Artist Spotlight: Collette Spears
Collette Spears was born and raised in Indiana, where she received her BFA in ceramics and BA in psychology from Ball State University in 2014. She has exhibited nationally and is the recipient of four NICHE Awards, completed a one-year residency at the Houston Center for Contemporary Craft and is currently a resident artist at Carbondale Clay Center. Her striking double-walled vessels are the subject of the Center’s First Friday opening from 6-8 p.m. June 3. She recently sat down to talk about her work.
Post Independent: How did you get into clay?
Collette Spears: This wasn’t really something I was planning to do. I took a high school ceramics class, and that was going to be it. Then I ended up applying to the art department. I was originally going to go into art therapy, but it seemed more fun to make pots.
PI: What was appealing about it?
CT: I think in the beginning it was the same principles art therapy is based on: the satisfaction of being able to create something and integrate it into your life. I think now I really like the challenge. I’m starting to push the bar of gravity and design. It’s a channel for a lot of perfectionistic tendencies trying to do mathematical precision by hand.
Participate in The Longevity Project
The Longevity Project is an annual campaign to help educate readers about what it takes to live a long, fulfilling life in our valley. This year Kevin shares his story of hope and celebration of life with his presentation Cracked, Not Broken as we explore the critical and relevant topic of mental health.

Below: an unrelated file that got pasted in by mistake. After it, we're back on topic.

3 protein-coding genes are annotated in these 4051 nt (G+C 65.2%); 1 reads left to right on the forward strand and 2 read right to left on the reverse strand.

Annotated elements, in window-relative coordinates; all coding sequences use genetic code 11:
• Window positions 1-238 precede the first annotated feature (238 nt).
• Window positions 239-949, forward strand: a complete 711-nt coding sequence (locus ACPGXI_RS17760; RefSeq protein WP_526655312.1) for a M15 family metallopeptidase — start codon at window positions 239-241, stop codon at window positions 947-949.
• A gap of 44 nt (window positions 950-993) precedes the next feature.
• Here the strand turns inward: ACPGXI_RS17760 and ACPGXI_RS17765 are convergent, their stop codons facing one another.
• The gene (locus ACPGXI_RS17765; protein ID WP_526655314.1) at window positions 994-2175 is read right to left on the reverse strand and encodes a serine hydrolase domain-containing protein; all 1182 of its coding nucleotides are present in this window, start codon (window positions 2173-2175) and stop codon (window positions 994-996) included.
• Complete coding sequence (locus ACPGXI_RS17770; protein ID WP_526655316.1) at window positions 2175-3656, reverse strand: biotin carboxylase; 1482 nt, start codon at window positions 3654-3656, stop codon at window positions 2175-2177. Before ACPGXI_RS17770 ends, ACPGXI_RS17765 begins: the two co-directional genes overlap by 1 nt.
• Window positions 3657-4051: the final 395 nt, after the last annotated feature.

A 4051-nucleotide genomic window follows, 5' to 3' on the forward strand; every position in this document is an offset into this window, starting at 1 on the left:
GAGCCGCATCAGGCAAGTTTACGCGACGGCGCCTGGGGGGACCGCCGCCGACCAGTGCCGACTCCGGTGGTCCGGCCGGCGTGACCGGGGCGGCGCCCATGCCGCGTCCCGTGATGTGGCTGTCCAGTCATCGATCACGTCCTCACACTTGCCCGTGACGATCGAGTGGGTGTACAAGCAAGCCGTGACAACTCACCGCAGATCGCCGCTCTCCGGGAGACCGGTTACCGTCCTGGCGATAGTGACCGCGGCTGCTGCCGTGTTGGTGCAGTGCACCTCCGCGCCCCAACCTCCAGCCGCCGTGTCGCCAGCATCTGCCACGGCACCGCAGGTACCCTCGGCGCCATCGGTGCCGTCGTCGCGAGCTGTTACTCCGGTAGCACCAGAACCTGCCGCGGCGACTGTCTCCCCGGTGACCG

PI: When did your personal style begin to emerge?
CT: A couple years into college I started doing more patterning, and eventually moved to carving. I usually describe my style to people as double-walled vessels, but I don’t know if everyone knows what that means. I also think people don’t realize that they’re done by hand, not on a wheel. It’s creating an illusion of perfection. The eye still reads it as symmetrical.
PI: Is it as challenging as it looks?
CT: It took about a year of flawed work that got me to this place. There’s a lot of risk. The inside wants to dry so much faster and that leads to shrinking. I’ve kind of problem solved over time, and now I have a pretty good success rate. I’m surprised at how much of this show came out to my standards.
PI: What brought you here?
CT: I applied to a lot of different residencies across the country, and this was the first one that accepted me. I was apprehensive because it’s very expensive to live here. I ultimately took it because I just heard such great things about the arts community and what a good place it is to live. I’m glad I did.
PI: What’s next?
CT: I’m constantly developing form and creating more organic and dynamic patterns. I want to try black clay instead of adding stain to the same white clay. I might push the two-color thing later on, too. I’m here for a second year, then I’m hoping to start grad school next fall. I don’t know what’s after that.
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What: Wild and Scenic Film Festival